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, 5 (2), 203-9
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Coxsackievirus A6 and Hand, Foot and Mouth Disease: Three Case Reports of Familial Child-to-Immunocompetent Adult Transmission and a Literature Review

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Case Reports

Coxsackievirus A6 and Hand, Foot and Mouth Disease: Three Case Reports of Familial Child-to-Immunocompetent Adult Transmission and a Literature Review

Karolina Kaminska et al. Case Rep Dermatol.

Abstract

Hand, foot and mouth disease (HFMD) is a highly contagious viral infection characterized by typical maculopapular or vesicular eruptions on the hands and feet and in the oral cavity. It affects predominantly children and/or immunocompromised adults. It usually follows a benign and self-limiting course. However, HFMD cases with severe or lethal complications such as encephalitis, meningitis, pulmonary edema and myocarditis have also been reported, mostly in children, but also in adults. High infectivity of HFMD has contributed to several large outbreaks of this disease in recent decades in East and Southeast Asia, the United States and Finland. The most common pathogens were Coxsackievirus A16, Enterovirus 71 and, recently, also Coxsackieviruses A6 and A10. Differences in the course of HFMD have been observed, depending on the virus type. Recently, many cases of atypical HFMD have been described in the literature with unusual morphology and/or localization of skin lesions. Atypical HFMD manifestations including vesiculobullous exanthema, often on the trunk or extremities, and perioral zone involvement were often caused by Coxsackievirus A6 infections. We present 3 cases of familial transmission of HFMD caused by Coxsackievirus A6 with some atypical features, benign course and complete recovery among immunocompetent adults.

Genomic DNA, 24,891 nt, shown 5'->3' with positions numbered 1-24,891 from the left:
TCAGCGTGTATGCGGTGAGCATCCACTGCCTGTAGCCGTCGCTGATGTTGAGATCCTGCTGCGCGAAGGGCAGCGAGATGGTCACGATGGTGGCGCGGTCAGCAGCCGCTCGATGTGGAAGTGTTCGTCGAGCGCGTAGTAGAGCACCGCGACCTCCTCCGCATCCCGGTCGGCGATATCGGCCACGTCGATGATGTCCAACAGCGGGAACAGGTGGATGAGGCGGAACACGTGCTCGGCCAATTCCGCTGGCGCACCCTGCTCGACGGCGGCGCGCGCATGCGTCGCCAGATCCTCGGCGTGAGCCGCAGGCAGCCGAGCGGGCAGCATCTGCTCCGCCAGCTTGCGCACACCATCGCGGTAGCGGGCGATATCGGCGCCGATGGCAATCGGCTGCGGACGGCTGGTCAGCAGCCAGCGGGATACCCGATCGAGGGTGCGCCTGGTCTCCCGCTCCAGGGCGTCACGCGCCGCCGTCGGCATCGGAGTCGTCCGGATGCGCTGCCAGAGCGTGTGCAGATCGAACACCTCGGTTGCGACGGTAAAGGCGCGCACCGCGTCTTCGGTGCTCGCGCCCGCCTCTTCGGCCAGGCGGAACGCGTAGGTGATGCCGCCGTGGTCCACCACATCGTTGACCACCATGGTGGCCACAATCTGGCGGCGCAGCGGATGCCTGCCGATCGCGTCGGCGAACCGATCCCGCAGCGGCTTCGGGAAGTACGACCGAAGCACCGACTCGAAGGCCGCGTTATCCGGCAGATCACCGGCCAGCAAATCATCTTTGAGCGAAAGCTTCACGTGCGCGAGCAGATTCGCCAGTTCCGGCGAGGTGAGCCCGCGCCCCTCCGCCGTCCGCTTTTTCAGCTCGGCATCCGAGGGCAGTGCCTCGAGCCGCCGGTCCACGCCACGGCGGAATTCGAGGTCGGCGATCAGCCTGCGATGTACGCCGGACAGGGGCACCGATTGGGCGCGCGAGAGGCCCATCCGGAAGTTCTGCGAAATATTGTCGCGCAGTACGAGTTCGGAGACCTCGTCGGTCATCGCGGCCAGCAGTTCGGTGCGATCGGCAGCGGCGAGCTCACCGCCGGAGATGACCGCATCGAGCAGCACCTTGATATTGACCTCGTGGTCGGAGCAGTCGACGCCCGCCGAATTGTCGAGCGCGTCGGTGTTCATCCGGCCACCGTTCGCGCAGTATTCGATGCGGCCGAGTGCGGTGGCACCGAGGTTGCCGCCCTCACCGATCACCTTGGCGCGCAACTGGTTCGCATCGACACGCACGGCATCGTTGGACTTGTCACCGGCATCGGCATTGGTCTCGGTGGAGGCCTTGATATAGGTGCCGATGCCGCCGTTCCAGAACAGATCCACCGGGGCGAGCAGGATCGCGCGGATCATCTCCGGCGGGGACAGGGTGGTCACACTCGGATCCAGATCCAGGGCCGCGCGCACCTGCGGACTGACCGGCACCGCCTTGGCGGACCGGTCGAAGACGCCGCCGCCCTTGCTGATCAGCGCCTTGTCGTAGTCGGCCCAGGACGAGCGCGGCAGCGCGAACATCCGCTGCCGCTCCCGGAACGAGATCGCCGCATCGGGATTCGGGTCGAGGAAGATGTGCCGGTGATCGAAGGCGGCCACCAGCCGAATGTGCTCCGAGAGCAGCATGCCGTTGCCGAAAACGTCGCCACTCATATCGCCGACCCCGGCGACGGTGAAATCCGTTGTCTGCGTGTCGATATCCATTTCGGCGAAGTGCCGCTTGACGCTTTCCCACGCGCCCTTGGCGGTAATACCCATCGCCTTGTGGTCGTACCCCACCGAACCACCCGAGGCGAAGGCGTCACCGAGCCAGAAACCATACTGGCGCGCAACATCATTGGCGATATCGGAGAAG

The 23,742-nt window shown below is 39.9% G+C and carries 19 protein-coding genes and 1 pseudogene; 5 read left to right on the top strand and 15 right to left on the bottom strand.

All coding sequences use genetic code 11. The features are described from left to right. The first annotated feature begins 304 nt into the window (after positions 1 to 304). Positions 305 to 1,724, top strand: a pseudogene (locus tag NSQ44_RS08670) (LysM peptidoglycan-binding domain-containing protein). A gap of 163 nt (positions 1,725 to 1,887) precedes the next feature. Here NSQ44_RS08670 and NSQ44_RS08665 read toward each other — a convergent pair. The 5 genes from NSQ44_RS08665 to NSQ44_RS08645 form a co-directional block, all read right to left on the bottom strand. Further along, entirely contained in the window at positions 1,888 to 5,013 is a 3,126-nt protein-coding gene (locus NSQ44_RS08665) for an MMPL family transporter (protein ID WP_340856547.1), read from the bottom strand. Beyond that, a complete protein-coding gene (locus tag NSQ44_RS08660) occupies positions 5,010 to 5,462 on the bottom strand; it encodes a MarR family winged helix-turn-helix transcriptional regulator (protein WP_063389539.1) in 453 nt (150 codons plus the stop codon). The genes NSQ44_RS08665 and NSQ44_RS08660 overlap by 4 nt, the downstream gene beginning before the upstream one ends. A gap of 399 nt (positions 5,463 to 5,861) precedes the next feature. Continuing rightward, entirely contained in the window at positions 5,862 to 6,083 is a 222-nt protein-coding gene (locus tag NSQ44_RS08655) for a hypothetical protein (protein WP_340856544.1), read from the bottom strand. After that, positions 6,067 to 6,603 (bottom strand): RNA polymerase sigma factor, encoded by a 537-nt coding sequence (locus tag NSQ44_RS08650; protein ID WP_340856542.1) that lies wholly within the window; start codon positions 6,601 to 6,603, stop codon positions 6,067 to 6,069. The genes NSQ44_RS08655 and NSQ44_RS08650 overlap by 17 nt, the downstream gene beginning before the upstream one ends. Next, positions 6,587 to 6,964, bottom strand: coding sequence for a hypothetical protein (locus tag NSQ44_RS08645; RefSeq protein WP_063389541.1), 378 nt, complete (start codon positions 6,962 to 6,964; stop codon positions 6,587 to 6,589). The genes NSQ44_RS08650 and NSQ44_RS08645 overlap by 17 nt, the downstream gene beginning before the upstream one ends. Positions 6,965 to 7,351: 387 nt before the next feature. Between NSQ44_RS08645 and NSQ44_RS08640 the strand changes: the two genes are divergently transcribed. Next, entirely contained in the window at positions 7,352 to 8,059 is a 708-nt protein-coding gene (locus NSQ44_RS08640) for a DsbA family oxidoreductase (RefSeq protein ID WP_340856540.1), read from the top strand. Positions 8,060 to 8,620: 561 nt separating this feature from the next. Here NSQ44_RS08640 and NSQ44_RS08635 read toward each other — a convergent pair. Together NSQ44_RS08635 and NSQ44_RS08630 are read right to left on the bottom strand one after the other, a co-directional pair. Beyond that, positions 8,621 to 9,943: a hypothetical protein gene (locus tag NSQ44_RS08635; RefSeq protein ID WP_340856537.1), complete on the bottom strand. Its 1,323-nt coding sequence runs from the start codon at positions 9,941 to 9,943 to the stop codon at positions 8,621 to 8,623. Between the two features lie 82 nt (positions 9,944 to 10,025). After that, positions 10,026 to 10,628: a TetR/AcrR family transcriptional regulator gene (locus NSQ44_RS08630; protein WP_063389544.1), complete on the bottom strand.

Keywords: Coxsackievirus A6; Enterovirus; Hand, foot and mouth disease; Immunocompetent adult; Onychomadesis.

Figures

Fig. 1
Fig. 1
a Family 1, case 1: erythematous, papular lesions of the palms mimicking erythema multiforme or secondary syphilis. b Family 1, case 1: papular enanthem of the oral cavity. c Family 1, the child: onychomadesis of a fingernail 2 months after Coxsackievirus A6 infection. d Family 2, case 3: erythematous, papulovesicular lesions of the right foot.
Fig. 2
Fig. 2
a Family 1, case 1: impetigo-like clinical picture with perioral, erythematous, papulovesicular and scaly skin lesions. b Family 2, case 3: erythema multiforme-like clinical picture with perioral and perinasal, erythematous papular and vesiculobullous lesions.

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